Listen to this morning’s Scripture Song – Proverbs 27:15
Read the “0224 Evening and Morning“ devotion for today, by the late Charles Haddon Spurgeon.
“And, behold, one of the children of Israel came and brought unto his brethren a Midianitish woman in the sight of Moses, and in the sight of all the congregation of the children of Israel, who were weeping before the door of the tabernacle of the congregation. And when Phinehas, the son of Eleazar, the son of Aaron the priest, saw it, he rose up from among the congregation, and took a javelin in his hand; And he went after the man of Israel into the tent, and thrust both of them through, the man of Israel, and the woman through her belly. So the plague was stayed from the children of Israel.” – (Numbers 25:6-8)
In Numbers 25, we have a very strange story. It seems that as the people of Israel were sojourning in the land of Moab on their way to the Promised Land, some of the men began to get cozy with the women of Moab. God had a big problem with this for several reasons; but the main reason is that these women were not Jews by birth or by conversion. They were an idolatrous people, having entirely different standards of morality as well as an idolatrous system of worship. It wasn’t long before the people of God began to participate in the sacrifices to these false gods. This was a violation of God’s sternest warning to the people when they left Egypt. The Israelites were to be a separated people. God didn’t want them to fellowship with any other people because He knew that they would eventually turn the Jews away from Him.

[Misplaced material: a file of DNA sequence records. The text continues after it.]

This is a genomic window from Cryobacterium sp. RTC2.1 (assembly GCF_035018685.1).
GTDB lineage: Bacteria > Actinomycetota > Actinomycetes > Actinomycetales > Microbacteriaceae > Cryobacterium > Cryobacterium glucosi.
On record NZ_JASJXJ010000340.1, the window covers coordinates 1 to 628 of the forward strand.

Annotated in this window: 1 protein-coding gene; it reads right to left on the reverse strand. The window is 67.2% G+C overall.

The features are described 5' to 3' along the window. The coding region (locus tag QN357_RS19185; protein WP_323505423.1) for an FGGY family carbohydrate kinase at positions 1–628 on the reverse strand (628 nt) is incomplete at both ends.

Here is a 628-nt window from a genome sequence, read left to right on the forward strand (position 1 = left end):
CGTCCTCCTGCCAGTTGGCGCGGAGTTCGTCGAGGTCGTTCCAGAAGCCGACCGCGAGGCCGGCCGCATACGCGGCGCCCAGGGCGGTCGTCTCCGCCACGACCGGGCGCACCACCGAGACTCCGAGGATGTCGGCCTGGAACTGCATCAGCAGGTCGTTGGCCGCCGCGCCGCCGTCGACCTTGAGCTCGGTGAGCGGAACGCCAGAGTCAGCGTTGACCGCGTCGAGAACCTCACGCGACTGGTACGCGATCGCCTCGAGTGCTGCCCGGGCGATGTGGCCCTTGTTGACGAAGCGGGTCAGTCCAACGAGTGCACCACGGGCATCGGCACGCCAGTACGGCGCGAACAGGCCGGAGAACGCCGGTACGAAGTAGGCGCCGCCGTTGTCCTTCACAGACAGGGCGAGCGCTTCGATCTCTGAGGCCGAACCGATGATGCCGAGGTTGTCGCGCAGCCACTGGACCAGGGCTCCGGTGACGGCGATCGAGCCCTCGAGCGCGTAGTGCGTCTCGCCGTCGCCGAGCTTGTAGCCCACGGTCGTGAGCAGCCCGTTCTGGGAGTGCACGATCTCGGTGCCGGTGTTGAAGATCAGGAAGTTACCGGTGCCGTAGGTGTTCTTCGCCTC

God was furious with the people, and He wanted Moses to do something in order to purge this idolatry out of the camp of Israel. Eventually, a strange thing happens. A man took a Midianitish woman into his tent in the sight of Moses. I do not think they were going in there to have a Bible study. Anyway, this was also witnessed by one of the priests: a man named Phinehas; and he, in his zeal for the Lord, went into the tent and thrust a spear through both the man and the woman at the same time. At first glance, we might think that God would not support this kind of action, but on the contrary, He is very pleased with it; and He rewards Phinehas and his family for doing it. Why? Because what Phinehas did served two purposes. First, it appeased the wrath of God, and secondly, it sent a strong message to the people of Israel to stay away from the inhabitants of the land. God is a jealous God.
By the way, these people were from the land of Moab. Remember yesterday’s blog about Balaam. Balak, the king of Moab wanted Balaam to curse the children of Israel. Balaam was unable to do this because God would not allow it, but it appears that the people of Moab were able to as much damage to Israel by fellowshipping with them as they could have done by fighting them. We really need to be careful who we fellowship with. My preacher used to say: “we are now, or we soon will be, who we hang around.” I believe that is a true statement more often than not.